Directly converted patient-specific induced neurons mirror the neuropathology of FUS with disrupted nuclear localization in amyotrophic lateral sclerosis

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Title
Directly converted patient-specific induced neurons mirror the neuropathology of FUS with disrupted nuclear localization in amyotrophic lateral sclerosis
Author(s)
S M Lim; W J Choi; K W Oh; Y Xue; J Y Choi; S H Kim; M Nahm; Y E Kim; Jinhyuk Lee; M Y Noh; S Lee; S Hwang; C S ki; X D Fu; S H Kim
Bibliographic Citation
Molecular Neurodegeneration, vol. 11, pp. 8-8
Publication Year
2016
Abstract
Background: Mutations in the fused in sarcoma (FUS) gene have been linked to amyotrophic lateral sclerosis (ALS). ALS patients with FUS mutations exhibit neuronal cytoplasmic mislocalization of the mutant FUS protein. ALS patient's fibroblasts or induced pluripotent stem cell (iPSC)-derived neurons have been developed as models for understanding ALS-associated FUS (ALS-FUS) pathology; however, pathological neuronal signatures are not sufficiently present in the fibroblasts of patients, whereas the generation of iPSC-derived neurons from ALS patients requires relatively intricate procedures. Results: Here, we report the generation of disease-specific induced neurons (iNeurons) from the fibroblasts of patients who carry three different FUS mutations that were recently identified by direct sequencing and multi-gene panel analysis. The mutations are located at the C-terminal nuclear localization signal (NLS) region of the protein (p.G504Wfs 12, p.R495, p.Q519E): Two de novo mutations in sporadic ALS and one in familial ALS case. Aberrant cytoplasmic mislocalization with nuclear clearance was detected in all patient-derived iNeurons, and oxidative stress further induced the accumulation of cytoplasmic FUS in cytoplasmic granules, thereby recapitulating neuronal pathological features identified in mutant FUS (p.G504Wfs 12)-autopsied ALS patient. Importantly, such FUS pathological hallmarks of the patient with the p.Q519E mutation were only detected in patient-derived iNeurons, which contrasts to predominant FUS (p.Q519E) in the nucleus of both the transfected cells and patient-derived fibroblasts. Conclusions: Thus, iNeurons may provide a more reliable model for investigating FUS mutations with disrupted NLS for understanding FUS-associated proteinopathies in ALS.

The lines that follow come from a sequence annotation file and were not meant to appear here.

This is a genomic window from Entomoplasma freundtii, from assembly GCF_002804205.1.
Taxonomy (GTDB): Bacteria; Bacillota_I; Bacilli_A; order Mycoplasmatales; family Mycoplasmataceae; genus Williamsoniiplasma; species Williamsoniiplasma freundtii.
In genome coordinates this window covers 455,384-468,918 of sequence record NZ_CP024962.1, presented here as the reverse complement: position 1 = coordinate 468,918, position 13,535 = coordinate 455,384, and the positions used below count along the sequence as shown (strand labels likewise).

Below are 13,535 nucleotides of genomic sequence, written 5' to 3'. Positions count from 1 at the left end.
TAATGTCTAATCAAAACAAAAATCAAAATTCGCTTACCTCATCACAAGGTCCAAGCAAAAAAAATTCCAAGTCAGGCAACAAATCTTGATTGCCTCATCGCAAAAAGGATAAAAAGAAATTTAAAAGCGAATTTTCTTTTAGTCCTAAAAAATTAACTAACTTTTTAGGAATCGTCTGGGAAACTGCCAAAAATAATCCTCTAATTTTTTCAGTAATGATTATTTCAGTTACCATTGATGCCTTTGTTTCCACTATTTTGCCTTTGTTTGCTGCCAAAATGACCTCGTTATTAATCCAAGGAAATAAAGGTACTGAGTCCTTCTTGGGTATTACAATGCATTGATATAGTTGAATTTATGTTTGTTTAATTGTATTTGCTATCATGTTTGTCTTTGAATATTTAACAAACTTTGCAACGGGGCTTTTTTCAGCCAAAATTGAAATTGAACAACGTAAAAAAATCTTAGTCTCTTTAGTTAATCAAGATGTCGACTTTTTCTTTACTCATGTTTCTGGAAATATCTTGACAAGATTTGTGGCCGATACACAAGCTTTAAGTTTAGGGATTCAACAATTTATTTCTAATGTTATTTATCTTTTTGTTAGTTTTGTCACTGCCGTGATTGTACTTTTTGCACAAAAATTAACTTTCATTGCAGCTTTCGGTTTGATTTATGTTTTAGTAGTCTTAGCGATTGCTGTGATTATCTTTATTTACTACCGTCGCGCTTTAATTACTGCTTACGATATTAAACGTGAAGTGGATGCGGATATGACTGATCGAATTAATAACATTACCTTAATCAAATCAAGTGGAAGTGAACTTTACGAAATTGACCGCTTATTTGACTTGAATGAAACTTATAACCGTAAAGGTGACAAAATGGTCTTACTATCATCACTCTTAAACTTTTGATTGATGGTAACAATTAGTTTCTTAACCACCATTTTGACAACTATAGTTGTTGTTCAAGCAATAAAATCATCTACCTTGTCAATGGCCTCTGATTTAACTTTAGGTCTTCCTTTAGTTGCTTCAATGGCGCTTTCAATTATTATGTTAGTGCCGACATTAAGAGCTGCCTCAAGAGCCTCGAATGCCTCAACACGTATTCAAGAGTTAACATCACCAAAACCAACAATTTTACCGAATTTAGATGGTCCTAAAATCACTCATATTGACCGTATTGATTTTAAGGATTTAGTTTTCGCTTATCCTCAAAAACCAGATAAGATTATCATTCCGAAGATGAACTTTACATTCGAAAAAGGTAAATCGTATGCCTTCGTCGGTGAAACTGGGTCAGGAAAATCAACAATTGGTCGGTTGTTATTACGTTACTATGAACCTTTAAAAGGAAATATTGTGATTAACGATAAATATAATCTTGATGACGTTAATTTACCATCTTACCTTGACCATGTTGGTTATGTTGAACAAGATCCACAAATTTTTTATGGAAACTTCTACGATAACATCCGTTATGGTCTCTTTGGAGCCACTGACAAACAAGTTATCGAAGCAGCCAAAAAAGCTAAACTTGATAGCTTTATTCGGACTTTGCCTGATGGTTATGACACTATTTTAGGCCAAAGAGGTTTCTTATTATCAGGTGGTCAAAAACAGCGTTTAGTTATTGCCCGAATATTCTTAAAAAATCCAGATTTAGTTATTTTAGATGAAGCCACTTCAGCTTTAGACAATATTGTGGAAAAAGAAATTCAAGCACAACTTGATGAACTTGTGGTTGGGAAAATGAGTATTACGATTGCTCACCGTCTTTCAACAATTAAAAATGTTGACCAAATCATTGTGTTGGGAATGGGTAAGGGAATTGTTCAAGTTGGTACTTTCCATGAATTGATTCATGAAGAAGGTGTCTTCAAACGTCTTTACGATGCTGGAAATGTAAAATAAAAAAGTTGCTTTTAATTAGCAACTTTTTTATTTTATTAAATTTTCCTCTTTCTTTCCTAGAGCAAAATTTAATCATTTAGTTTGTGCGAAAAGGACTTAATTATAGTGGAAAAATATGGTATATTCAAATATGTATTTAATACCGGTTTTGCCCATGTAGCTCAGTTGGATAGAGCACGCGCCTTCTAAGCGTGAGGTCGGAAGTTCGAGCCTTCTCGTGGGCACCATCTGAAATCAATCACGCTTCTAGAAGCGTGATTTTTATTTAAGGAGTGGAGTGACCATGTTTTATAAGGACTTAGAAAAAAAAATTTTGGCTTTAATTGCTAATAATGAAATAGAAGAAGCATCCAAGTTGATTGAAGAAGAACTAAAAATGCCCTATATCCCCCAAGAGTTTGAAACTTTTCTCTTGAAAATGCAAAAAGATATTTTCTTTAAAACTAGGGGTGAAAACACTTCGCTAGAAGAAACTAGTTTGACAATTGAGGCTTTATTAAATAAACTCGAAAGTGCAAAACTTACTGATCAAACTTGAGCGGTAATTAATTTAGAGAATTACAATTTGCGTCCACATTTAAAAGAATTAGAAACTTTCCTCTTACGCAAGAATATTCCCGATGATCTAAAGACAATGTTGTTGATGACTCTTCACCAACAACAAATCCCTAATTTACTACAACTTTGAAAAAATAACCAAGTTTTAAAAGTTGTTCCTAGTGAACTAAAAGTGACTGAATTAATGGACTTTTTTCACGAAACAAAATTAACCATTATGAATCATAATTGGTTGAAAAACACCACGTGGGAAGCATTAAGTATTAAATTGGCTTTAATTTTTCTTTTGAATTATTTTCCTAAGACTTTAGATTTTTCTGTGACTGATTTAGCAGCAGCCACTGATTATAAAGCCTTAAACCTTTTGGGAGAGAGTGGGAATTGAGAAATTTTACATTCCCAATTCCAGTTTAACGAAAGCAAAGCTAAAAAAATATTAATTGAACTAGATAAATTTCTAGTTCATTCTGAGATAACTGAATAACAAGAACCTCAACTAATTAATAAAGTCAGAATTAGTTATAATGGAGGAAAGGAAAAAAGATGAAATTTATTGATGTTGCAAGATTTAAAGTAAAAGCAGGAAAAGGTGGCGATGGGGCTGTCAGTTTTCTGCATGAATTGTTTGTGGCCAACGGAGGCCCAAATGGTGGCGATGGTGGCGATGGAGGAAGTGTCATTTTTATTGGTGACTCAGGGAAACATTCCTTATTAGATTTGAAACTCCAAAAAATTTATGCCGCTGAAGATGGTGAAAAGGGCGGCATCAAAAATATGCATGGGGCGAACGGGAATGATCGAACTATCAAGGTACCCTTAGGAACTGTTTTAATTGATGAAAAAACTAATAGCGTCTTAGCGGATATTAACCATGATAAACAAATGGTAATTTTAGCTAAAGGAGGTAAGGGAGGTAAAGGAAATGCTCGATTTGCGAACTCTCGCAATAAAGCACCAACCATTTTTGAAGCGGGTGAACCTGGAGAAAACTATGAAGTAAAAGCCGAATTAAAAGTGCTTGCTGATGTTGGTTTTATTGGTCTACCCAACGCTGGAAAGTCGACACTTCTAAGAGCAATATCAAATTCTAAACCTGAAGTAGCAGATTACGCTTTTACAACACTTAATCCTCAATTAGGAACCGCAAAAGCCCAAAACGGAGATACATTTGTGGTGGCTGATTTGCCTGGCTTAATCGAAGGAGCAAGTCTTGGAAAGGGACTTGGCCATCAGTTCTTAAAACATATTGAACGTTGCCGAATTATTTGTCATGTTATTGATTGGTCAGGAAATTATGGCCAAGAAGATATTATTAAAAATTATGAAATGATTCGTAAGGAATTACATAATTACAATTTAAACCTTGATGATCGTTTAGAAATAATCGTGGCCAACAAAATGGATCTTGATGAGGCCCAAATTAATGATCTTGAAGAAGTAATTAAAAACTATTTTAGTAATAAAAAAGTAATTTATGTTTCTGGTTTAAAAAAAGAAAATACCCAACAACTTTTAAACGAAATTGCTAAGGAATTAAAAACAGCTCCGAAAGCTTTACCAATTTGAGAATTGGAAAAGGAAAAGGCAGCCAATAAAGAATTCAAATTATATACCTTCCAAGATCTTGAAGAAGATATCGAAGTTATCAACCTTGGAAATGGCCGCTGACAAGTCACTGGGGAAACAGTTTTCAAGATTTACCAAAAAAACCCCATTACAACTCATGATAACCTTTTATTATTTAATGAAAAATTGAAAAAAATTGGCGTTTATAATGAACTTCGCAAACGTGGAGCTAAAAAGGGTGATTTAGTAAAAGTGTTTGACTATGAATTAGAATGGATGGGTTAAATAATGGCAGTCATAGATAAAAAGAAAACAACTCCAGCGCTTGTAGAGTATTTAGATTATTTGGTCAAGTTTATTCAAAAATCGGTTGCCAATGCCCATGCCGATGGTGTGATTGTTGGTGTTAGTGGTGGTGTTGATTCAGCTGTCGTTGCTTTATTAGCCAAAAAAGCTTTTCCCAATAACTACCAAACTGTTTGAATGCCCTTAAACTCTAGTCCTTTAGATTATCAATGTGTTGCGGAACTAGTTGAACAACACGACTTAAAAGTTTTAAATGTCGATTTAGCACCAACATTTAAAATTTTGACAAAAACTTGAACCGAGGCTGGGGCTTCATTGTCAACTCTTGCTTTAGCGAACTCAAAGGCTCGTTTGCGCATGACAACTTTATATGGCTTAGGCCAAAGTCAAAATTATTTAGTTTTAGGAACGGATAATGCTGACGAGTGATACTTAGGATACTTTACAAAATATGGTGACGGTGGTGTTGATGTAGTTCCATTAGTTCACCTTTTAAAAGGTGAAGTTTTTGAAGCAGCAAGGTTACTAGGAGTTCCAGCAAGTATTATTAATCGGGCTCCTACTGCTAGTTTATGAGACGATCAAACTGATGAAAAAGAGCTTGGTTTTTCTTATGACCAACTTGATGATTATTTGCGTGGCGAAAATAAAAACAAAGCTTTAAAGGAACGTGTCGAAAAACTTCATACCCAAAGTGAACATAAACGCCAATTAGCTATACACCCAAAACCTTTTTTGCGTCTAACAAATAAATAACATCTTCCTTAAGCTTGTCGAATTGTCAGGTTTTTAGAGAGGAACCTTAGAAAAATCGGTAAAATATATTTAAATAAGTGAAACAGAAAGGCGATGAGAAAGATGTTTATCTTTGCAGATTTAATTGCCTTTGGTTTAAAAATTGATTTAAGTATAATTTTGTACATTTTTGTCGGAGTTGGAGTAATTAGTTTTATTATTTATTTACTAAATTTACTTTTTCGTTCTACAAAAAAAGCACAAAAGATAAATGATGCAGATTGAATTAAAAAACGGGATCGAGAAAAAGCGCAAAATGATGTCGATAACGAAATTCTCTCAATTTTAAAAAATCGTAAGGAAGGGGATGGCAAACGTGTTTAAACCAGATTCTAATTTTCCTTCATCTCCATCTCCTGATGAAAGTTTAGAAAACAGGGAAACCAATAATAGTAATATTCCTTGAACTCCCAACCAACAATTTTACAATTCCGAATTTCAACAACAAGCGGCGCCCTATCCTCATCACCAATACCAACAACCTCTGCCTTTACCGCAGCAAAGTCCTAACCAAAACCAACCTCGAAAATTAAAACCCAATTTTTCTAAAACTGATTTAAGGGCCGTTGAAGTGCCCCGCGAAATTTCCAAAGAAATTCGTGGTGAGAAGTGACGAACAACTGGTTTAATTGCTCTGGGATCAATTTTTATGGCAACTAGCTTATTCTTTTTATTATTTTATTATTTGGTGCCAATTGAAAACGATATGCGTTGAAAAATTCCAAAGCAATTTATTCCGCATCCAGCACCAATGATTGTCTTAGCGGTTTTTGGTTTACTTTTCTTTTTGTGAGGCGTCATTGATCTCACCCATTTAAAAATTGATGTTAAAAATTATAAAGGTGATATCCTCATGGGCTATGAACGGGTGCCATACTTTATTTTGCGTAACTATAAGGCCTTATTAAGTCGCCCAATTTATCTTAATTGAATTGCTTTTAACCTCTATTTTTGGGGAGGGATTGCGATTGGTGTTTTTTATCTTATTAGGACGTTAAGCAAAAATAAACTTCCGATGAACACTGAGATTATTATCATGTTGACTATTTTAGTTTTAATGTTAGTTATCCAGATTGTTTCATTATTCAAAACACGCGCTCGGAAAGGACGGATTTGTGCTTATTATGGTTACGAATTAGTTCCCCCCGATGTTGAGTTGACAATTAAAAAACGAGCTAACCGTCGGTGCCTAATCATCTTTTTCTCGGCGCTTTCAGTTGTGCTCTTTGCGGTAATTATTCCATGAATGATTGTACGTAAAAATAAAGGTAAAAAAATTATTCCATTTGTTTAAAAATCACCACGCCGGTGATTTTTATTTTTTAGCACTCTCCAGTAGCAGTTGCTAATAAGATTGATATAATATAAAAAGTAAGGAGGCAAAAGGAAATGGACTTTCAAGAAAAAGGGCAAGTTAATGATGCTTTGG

Keyword
Amyotrophic lateral sclerosisFused in sarcomaHuman cell modelsInduced neuronNeuronal cytoplasmic inclusionNuclear localization signalStress granules
ISSN
1750-1326
Publisher
Springer-BMC
DOI
http://dx.doi.org/10.1186/s13024-016-0075-6
Type
Article
Appears in Collections:
Division of Biomedical Research > Genome Editing Research Center > 1. Journal Articles
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